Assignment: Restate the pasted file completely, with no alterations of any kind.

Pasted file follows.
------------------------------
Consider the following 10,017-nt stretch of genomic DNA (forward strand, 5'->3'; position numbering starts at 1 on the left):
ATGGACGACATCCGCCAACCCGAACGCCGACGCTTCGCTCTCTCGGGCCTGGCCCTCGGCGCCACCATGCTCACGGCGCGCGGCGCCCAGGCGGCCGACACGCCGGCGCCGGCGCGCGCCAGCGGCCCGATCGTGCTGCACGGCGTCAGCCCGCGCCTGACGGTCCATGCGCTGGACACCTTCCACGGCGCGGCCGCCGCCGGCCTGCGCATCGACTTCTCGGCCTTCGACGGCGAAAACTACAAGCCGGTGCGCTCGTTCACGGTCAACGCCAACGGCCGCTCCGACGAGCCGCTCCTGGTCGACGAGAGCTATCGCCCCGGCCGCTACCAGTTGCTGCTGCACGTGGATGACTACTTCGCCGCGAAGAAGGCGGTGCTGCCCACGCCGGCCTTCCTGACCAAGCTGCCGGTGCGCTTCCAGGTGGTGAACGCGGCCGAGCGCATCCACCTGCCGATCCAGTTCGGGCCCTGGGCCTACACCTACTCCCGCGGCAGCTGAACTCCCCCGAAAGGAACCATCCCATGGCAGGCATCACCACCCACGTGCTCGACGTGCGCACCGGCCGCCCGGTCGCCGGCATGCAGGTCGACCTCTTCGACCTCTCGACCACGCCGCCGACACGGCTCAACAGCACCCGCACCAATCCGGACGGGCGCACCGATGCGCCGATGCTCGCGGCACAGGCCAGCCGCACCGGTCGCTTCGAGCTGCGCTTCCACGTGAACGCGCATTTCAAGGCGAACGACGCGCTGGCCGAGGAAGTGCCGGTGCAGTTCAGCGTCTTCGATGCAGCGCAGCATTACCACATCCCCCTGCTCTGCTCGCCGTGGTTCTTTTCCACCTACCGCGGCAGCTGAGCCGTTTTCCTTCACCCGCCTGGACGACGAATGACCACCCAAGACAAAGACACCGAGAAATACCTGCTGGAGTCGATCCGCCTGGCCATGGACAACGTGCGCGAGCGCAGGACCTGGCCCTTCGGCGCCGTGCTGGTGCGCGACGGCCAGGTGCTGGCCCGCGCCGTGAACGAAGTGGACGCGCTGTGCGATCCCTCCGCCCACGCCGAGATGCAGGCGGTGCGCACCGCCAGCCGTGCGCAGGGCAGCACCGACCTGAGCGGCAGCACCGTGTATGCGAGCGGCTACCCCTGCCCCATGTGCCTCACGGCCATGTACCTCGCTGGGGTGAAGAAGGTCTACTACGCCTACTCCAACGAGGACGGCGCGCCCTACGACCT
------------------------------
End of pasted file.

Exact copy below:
Consider the following 10,017-nt stretch of genomic DNA (forward strand, 5'->3'; position numbering starts at 1 on the left):
ATGGACGACATCCGCCAACCCGAACGCCGACGCTTCGCTCTCTCGGGCCTGGCCCTCGGCGCCACCATGCTCACGGCGCGCGGCGCCCAGGCGGCCGACACGCCGGCGCCGGCGCGCGCCAGCGGCCCGATCGTGCTGCACGGCGTCAGCCCGCGCCTGACGGTCCATGCGCTGGACACCTTCCACGGCGCGGCCGCCGCCGGCCTGCGCATCGACTTCTCGGCCTTCGACGGCGAAAACTACAAGCCGGTGCGCTCGTTCACGGTCAACGCCAACGGCCGCTCCGACGAGCCGCTCCTGGTCGACGAGAGCTATCGCCCCGGCCGCTACCAGTTGCTGCTGCACGTGGATGACTACTTCGCCGCGAAGAAGGCGGTGCTGCCCACGCCGGCCTTCCTGACCAAGCTGCCGGTGCGCTTCCAGGTGGTGAACGCGGCCGAGCGCATCCACCTGCCGATCCAGTTCGGGCCCTGGGCCTACACCTACTCCCGCGGCAGCTGAACTCCCCCGAAAGGAACCATCCCATGGCAGGCATCACCACCCACGTGCTCGACGTGCGCACCGGCCGCCCGGTCGCCGGCATGCAGGTCGACCTCTTCGACCTCTCGACCACGCCGCCGACACGGCTCAACAGCACCCGCACCAATCCGGACGGGCGCACCGATGCGCCGATGCTCGCGGCACAGGCCAGCCGCACCGGTCGCTTCGAGCTGCGCTTCCACGTGAACGCGCATTTCAAGGCGAACGACGCGCTGGCCGAGGAAGTGCCGGTGCAGTTCAGCGTCTTCGATGCAGCGCAGCATTACCACATCCCCCTGCTCTGCTCGCCGTGGTTCTTTTCCACCTACCGCGGCAGCTGAGCCGTTTTCCTTCACCCGCCTGGACGACGAATGACCACCCAAGACAAAGACACCGAGAAATACCTGCTGGAGTCGATCCGCCTGGCCATGGACAACGTGCGCGAGCGCAGGACCTGGCCCTTCGGCGCCGTGCTGGTGCGCGACGGCCAGGTGCTGGCCCGCGCCGTGAACGAAGTGGACGCGCTGTGCGATCCCTCCGCCCACGCCGAGATGCAGGCGGTGCGCACCGCCAGCCGTGCGCAGGGCAGCACCGACCTGAGCGGCAGCACCGTGTATGCGAGCGGCTACCCCTGCCCCATGTGCCTCACGGCCATGTACCTCGCTGGGGTGAAGAAGGTCTACTACGCCTACTCCAACGAGGACGGCGCGCCCTACGACCT